I invite you to read Kathleen’s transparent, powerful message for…
It was my 26th year, and all the years preceding it had not prepared me for the fall from grace I was experiencing. I had grown up loved, the youngest of four girls cherished by Christian parents. I had plenty of food, a safe home, and good education. Surely I was immune to the more hideous of human flaws? Dazed and confused, I spent many painful hours enshrouded in shame and guilt. How could it be that I had landed in a treatment center for alcoholism?
Never mind that my drinking career had been short and relatively boring, it nearly robbed me of life itself. It’s not that I drank often, but when I did I could never predict the outcome. That blindness nearly ruined me and my marriage. True it is that sin will take you farther than you want to go, keep you longer than you want to stay, and cost you far more than ever you intended to pay. It never occurred to me to count such a cost ahead of my frivolous folly.
But there I was, sharing space with others like me who’d sustained the sort of degradation of soul from which I now suffered. Most were far older than me (remember, this was 1975 and young alcoholics were very, very rare); some were professionals, others jobless; some had great family support, others had lost everything; some had resorted to things I could scarcely fathom, things like prostitution and robbery. They were believers and unbelievers; black and white; men and women; healthy and dying. It boggled my mind at the first, but it didn’t take long before bonds formed among us. Our long held arrogance gave way to humility. We held hands. We cried together. We prayed. We were, after all, far more alike that we were different. We shared a common foe. Many of us shared a very uncommon God.
I share this today, some 39 years hence because it’s as good a reminder for me as it is an intended encouragement for you. If I’m to thwart the cunning schemes of an enemy that would take me hostage to besetting, self-defeating thoughts or behaviors, then I must remain God-centered and vigilant. Feelings of guilt or shame are the tell-tale signs that that enemy’s on the prowl. He condemns us. God never does! (Romans 8:1-2 NIV)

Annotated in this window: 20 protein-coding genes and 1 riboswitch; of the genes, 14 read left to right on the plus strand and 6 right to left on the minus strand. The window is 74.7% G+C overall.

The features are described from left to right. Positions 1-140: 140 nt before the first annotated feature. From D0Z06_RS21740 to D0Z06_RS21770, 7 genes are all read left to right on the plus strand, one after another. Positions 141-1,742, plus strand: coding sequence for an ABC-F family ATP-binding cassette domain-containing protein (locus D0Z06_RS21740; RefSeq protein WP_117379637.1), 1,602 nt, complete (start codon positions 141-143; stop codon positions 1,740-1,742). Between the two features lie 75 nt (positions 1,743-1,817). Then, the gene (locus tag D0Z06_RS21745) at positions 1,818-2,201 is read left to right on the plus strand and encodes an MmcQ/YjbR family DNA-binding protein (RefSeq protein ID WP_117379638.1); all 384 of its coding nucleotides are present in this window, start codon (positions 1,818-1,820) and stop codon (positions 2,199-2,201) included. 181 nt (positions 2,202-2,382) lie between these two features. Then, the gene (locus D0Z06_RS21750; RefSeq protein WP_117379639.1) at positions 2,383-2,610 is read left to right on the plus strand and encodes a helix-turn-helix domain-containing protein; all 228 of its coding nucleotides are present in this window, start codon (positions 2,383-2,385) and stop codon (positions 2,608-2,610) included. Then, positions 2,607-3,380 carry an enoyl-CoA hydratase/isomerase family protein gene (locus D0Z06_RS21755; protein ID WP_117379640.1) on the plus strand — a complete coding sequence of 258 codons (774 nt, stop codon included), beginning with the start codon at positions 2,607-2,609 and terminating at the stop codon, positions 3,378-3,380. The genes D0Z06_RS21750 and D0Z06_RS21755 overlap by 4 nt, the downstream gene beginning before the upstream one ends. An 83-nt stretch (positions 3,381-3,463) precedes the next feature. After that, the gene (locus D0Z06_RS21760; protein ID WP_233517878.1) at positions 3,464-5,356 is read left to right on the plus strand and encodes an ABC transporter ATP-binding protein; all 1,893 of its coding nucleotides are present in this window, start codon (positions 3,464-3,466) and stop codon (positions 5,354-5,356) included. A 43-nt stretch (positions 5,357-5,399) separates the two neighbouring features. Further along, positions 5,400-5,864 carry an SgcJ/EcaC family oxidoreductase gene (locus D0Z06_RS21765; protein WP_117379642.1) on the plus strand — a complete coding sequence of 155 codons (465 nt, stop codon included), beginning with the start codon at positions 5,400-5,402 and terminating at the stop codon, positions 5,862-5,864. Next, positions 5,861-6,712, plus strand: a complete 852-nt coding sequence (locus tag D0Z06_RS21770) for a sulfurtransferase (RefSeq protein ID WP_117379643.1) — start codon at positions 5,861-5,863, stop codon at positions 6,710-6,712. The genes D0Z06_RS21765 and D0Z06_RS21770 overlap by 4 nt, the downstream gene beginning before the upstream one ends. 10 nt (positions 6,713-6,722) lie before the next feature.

But I also share it because someone among us may be struggling with such; afraid to speak up or reach out. It’s yet another scheme, the one the enemy uses to isolate in order to cut us off from our Blood supply. You and I need never fear the truth or the telling of it. It is what sets us free.
In closing, let me just say how grateful am I for those painful days of yore and any since. Pain can be of powerful purpose and effect if I’ll but be still. As blessed as I am by God’s lavish generosity in my life, I can honestly say my failures have been every bit as impacting in my ongoing dependence upon Him. I had to learn the hard and painful way that He is for us ~ yesterday, today and forever!
“ … we know that in all things God works for the good of those who
love him, who have been called according to his purpose.
For those God foreknew he also predestined to be conformed to the
image of his Son, that he might be the firstborn among
many brothers and sisters. And those he predestined, he also called;
those he called, he also justified; those he justified, he also glorified.
What, then, shall we say in response to these things?
If God is for us, who can be against us?”
Romans 8:28-31 NIV
Kathleen Flanagan shares a wide array of transparent life experience with her pen. Faith and family are the bookends to her life as a wife, mother and grandmother. Until her recent retirement, Kathleen juggled a career in business management and church ministry. From the vantage point of her now-senior life, she shares the very personal aspects of her walk with Jesus ~ the good, the bad and the ugly. Her sassy perspectives will make you laugh, or cry, or think deeply about the trajectory of your life. She can be reached via her Blog at Sassy Granny.